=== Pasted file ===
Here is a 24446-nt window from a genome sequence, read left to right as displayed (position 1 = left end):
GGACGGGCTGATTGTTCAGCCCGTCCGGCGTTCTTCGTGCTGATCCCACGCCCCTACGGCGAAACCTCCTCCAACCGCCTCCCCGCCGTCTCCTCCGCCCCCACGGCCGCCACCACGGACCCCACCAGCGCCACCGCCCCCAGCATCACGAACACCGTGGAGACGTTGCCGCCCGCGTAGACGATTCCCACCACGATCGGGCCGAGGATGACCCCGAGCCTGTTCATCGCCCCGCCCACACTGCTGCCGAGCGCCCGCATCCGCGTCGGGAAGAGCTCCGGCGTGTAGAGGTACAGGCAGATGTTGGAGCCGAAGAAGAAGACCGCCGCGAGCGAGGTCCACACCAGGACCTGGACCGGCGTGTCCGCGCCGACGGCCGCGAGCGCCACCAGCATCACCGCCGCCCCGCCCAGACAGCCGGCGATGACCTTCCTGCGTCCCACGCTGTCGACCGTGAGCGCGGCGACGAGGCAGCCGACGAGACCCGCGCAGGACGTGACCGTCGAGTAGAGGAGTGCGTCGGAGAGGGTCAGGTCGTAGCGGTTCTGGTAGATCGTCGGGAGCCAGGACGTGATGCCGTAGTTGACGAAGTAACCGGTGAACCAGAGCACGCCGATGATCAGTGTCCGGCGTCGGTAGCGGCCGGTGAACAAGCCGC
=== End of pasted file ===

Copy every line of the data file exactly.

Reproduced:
Here is a 24446-nt window from a genome sequence, read left to right as displayed (position 1 = left end):
GGACGGGCTGATTGTTCAGCCCGTCCGGCGTTCTTCGTGCTGATCCCACGCCCCTACGGCGAAACCTCCTCCAACCGCCTCCCCGCCGTCTCCTCCGCCCCCACGGCCGCCACCACGGACCCCACCAGCGCCACCGCCCCCAGCATCACGAACACCGTGGAGACGTTGCCGCCCGCGTAGACGATTCCCACCACGATCGGGCCGAGGATGACCCCGAGCCTGTTCATCGCCCCGCCCACACTGCTGCCGAGCGCCCGCATCCGCGTCGGGAAGAGCTCCGGCGTGTAGAGGTACAGGCAGATGTTGGAGCCGAAGAAGAAGACCGCCGCGAGCGAGGTCCACACCAGGACCTGGACCGGCGTGTCCGCGCCGACGGCCGCGAGCGCCACCAGCATCACCGCCGCCCCGCCCAGACAGCCGGCGATGACCTTCCTGCGTCCCACGCTGTCGACCGTGAGCGCGGCGACGAGGCAGCCGACGAGACCCGCGCAGGACGTGACCGTCGAGTAGAGGAGTGCGTCGGAGAGGGTCAGGTCGTAGCGGTTCTGGTAGATCGTCGGGAGCCAGGACGTGATGCCGTAGTTGACGAAGTAACCGGTGAACCAGAGCACGCCGATGATCAGTGTCCGGCGTCGGTAGCGGCCGGTGAACAAGCCGC